Product: Smart phone
Phones blended with organisers are usually loaded with all kinds of extras that never get used. Therefore, these smart phones and their users may never fully appreciate the device’s potential. Thankfully this is not the case with the PalmOne Treo 600. As integrated devices go it is excellent, combining a no-frills personal organiser with phone software that is intuitive and powerful.
When analysing proper usage of PDAs there are two types in the world: users of Pocket Windows devices and Palm users. The former are most likely Johnny-come-lately types that have switched to wireless working and gizmos in the past few years and their device is crammed with too much software that they’ll never use.
The latter are a more seasoned lot – they’ve been loyal to Palm since their first taste of the Palm Pilot in the Nineties, have customised their device with the software that only they will ever use and are like a secret society whereby there’s a smug satisfaction in zapping business cards at one another at conferences.
The Treo 600 will most likely appeal to this latter group which, having led the wireless working vanguard, must have been feeling neglected during the reign of devices such as the Nokia 9000 (Symbian) family and sleek products such as O2’s XDA. This is effectively the much-loved Palm Pilot of yore, except it has the software that turns it into a phone and a good one at that.
In one sense the device comes with just enough pieces of technology (calendar, contacts, to-do list, memo pad, calculator, world-time converter and so on) to make it an organiser, but it is backed up with sophisticated wireless communications to make it a sufficient web browser and device for receiving and sending email, SMS, MMS and make phone calls.
In fact, while it is understood that O2 and Vodafone are currently trialling the product, it promises to offer vigorous competition for the BlackBerry device currently being championed by both players. In the UK, Orange has described the Treo 600 as its ‘hero phone’, given its reliability for web and mail and its contribution to a steady rise in average revenue per user. I found its Qwerty keyboard a tad small but once you’ve got used to it, entering text and accessing information is a doddle. Hardware wise, it is a very sturdy and robust device that will appeal to most seasoned mobile warriors.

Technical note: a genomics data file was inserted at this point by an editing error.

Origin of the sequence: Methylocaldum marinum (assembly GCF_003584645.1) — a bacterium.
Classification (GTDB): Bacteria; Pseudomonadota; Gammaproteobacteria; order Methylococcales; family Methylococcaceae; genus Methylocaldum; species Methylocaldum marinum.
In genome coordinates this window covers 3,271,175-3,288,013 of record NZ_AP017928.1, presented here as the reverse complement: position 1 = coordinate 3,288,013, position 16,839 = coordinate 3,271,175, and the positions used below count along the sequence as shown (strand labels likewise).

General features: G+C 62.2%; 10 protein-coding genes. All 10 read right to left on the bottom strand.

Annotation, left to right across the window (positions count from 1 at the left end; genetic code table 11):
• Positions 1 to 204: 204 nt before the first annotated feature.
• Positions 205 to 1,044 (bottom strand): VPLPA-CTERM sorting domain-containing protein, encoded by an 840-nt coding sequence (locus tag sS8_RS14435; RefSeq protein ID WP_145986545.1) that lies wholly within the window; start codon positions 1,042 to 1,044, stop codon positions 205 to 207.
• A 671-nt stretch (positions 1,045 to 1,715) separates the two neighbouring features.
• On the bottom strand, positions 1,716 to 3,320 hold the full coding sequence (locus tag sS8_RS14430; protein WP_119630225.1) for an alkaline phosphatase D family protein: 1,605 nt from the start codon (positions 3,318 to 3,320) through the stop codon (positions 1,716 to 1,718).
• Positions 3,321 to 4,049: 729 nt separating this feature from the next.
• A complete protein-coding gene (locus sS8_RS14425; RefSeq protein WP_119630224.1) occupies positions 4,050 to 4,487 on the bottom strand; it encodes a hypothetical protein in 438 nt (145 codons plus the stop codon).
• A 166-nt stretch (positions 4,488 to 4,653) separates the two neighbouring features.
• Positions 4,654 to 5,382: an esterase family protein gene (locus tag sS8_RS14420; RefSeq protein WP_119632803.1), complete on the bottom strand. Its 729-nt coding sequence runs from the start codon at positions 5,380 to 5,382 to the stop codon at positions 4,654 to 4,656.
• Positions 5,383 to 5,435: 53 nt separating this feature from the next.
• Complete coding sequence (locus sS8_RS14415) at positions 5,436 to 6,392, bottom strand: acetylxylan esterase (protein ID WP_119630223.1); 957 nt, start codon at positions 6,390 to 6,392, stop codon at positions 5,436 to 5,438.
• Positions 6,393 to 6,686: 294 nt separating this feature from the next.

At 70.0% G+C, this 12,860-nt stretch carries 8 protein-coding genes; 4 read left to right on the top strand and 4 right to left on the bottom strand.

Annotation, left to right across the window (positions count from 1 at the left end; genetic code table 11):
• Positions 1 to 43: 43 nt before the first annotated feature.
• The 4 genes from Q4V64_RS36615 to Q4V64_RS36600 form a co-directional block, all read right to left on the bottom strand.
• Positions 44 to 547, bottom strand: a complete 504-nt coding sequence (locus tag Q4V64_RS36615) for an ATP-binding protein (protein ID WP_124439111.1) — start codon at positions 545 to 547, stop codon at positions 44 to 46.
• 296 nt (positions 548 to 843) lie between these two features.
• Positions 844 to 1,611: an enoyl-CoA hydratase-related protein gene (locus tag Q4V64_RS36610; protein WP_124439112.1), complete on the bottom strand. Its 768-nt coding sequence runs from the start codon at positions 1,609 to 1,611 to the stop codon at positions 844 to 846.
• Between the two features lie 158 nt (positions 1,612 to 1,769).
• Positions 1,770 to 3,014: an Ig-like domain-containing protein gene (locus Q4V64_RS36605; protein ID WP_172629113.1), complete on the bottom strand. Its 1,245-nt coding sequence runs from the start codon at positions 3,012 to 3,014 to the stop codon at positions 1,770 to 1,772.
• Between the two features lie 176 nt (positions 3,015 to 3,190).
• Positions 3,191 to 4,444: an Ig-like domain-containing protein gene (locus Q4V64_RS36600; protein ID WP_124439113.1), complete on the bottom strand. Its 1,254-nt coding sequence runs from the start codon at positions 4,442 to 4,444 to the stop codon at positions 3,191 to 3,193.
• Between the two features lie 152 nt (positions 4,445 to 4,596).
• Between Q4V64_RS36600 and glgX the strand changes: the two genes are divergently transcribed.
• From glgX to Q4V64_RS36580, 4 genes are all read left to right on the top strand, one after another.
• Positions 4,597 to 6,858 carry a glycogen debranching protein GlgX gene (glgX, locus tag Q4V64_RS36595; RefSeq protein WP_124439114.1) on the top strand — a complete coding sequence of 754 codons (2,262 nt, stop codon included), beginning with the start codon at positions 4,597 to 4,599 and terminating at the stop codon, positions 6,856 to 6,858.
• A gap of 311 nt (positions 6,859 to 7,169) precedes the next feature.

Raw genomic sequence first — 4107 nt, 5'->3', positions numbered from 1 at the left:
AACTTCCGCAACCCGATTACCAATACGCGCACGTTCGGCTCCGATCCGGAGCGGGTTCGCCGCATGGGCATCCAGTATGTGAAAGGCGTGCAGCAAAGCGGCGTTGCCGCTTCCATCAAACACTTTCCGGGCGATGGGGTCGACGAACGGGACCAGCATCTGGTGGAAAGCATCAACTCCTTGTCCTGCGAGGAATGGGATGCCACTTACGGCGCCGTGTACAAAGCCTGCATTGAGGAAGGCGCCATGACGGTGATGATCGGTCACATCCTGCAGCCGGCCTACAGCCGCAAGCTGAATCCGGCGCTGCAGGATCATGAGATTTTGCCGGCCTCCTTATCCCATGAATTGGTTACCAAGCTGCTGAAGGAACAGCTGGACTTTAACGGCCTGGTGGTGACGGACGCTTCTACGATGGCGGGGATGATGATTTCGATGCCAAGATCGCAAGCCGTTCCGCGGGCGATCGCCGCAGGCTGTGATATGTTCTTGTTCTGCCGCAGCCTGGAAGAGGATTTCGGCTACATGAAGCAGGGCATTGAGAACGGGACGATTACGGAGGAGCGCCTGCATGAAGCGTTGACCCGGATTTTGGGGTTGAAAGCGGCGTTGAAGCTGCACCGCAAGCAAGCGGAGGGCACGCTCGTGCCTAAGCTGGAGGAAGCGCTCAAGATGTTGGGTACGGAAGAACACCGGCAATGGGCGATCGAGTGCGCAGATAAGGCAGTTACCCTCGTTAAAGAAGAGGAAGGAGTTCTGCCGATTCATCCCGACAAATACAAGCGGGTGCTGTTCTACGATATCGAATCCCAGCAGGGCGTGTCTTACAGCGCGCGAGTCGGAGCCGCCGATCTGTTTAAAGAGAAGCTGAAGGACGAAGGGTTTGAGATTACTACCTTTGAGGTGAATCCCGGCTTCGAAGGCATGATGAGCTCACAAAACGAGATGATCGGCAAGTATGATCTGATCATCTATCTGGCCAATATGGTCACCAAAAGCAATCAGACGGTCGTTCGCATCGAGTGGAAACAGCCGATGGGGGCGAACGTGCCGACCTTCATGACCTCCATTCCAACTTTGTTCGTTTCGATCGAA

The device also comes with an integrated digital camera that unfortunately earns it a could-do-better mark. Although the large screen promises potentially excellent digital photography usage, the resolution and quality of the resultant pictures were sadly not the best.
However, as a communicator, the device – a quad-band GSM/GPRS machine that should work anywhere in the world – is second to none. My favourite application was the SMS editor, as exchanges of messages are managed just like in a chatroom thread – complete with emoticons such as ;-).
Despite looking a little on the large size, the device is extremely sleek in design and light to handle. Surfing the internet is super fast (in the right coverage area), although most webpages aren’t ideally laid out for browsing on pocket organisers.
This device could be the manna from heaven that zealous Palm users have been waiting for and should justify their patience. Early evidence suggests that business-wide users in Ireland have already begun snapping up the device.
By John Kennedy